The truth is that another mom’s abilities have nothing to do with your value as a mom. The mom that you are idealizing may not have the same struggles as you, but she does struggle. I bet she also has a mom that she admires and wishes she could be more like. No matter how good you are at your brand of motherhood, you will always sit in the darkness of shame when you put your hope and identity in motherhood instead of God.

Motherhood is never just a walk in the park—although it may involve an inordinate number of literal walks in the park. It’s tough, as Motherly’ s recent survey results confirmed, showing 97 percent of Millennial moms feel burned out and 74 percent of moms feel mentally fatigued since the pandemic began. 89 percent of moms don’t feel the support from society or others. Despite the socially distant challenges moms are facing, there are four ways moms can support each other during this unpredictable time:

Recount God’s faithfulness.

Share both little and significant ways you see God is walking with you through these challenges: maybe you made it through an entire day without growing angry with your kids, or your youngest is finally potty trained, or your kids slept in late so you could have an extended time in God’s Word. Celebrate the small moment faithfulness with your mom friends. Sharing God’s faithfulness helps your mom friend identify where God has been faithful to her too.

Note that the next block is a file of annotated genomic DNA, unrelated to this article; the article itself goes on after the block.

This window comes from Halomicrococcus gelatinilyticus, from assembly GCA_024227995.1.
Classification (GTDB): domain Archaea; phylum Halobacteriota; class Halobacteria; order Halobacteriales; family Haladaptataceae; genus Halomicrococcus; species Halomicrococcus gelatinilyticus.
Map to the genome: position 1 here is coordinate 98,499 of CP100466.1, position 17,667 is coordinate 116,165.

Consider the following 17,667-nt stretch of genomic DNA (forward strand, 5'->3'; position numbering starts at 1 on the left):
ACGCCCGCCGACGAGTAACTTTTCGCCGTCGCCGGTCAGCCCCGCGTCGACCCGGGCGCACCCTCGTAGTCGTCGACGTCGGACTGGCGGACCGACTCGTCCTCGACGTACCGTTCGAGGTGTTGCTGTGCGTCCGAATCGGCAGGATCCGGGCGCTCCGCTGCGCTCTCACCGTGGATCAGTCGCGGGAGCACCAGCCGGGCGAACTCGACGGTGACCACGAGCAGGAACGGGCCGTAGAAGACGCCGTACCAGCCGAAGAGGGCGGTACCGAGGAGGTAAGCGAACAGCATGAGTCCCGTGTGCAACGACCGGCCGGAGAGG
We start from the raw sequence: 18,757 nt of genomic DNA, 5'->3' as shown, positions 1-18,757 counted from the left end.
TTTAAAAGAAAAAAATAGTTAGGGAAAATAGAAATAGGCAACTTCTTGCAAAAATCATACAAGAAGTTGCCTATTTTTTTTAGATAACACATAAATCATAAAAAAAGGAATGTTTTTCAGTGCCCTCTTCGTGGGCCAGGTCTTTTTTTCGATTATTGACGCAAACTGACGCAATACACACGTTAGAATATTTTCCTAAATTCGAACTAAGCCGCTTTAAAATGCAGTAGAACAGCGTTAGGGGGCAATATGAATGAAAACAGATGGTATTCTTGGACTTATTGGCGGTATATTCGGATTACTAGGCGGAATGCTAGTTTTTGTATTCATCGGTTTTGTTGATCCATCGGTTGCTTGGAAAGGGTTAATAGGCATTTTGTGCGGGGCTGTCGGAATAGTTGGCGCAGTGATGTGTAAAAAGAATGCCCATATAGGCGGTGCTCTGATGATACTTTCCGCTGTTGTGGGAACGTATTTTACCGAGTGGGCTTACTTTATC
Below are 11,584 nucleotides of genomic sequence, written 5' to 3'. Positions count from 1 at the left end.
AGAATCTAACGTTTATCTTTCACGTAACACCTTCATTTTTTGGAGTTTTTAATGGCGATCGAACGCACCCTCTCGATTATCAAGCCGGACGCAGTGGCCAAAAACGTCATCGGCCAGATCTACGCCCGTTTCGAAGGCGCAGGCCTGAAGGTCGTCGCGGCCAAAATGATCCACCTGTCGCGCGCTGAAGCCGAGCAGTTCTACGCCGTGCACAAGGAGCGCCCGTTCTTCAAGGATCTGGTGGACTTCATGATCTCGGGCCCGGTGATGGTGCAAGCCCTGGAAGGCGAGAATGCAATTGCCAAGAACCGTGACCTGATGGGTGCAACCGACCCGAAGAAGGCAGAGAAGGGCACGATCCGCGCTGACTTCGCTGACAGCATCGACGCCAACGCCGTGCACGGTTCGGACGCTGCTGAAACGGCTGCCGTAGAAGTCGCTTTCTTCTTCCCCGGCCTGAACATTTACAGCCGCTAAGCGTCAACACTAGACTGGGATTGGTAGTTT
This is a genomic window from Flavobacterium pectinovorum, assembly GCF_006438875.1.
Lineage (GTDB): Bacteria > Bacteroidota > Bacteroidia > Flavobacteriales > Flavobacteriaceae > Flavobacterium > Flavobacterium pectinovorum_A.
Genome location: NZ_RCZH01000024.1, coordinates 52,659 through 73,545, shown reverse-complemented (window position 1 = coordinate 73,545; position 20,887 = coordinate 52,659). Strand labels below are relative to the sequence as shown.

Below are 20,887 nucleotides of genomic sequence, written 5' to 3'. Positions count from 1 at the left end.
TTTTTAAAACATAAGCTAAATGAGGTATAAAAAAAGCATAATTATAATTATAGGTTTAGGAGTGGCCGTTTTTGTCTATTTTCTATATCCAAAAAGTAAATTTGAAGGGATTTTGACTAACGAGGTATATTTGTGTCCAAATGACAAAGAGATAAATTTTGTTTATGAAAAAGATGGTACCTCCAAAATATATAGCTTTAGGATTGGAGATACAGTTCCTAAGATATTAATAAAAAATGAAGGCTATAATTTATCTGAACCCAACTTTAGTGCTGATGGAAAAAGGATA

Remind your friends you are thinking of them.

Grab some cuttings from your garden, or the $4 bouquet from your local grocery. Create a thoughtful gift basket or drop off her favorite coffee drink. It’s also the perfect excuse to get one for yourself!

Identify her growth.

God is using this season to sanctify us, but it can be hard to see how we’re growing in the midst of it. Encourage your friend by identifying a way you see that God is growing her in holiness. Consider how she is exhibiting one of the fruits of the Spirit: love, joy, patience, kindness, goodness, faithfulness, gentleness, and self-control (Galatians 5:22-23).

Chat about something other than the pandemic.

Commit to talk about some light-hearted things – maybe fashion, a new book, a favorite new recipe or show you have discovered. Create an atmosphere that reminds you that your identity exists beyond your experience in the pandemic.

Be empathetic to her opinions.

You’re probably not going to agree with your friend about every choice you make during the pandemic, but because you know her decisions come from loving her family, you can empathize with her choices instead of judging them. Being willing to admit that no one has all the right answers will help keep your friendship close, no matter your differences.

In a society that doesn’t do enough to support moms, we can reach out and support each other, one friendship at a time. Which of these steps could you take today, to come alongside a friend as she works hard at motherhood.


Maggie Combs is the author of Motherhood Without All the Rules: Trading Stressful Standards for Gospel Truths.  She loves playing games with her husband and three sons, herding goats on their family farm, and reading young adult literature and mysteries in her free time. Her official web site is or on Instagram and Facebook as @maggiecombsauthor


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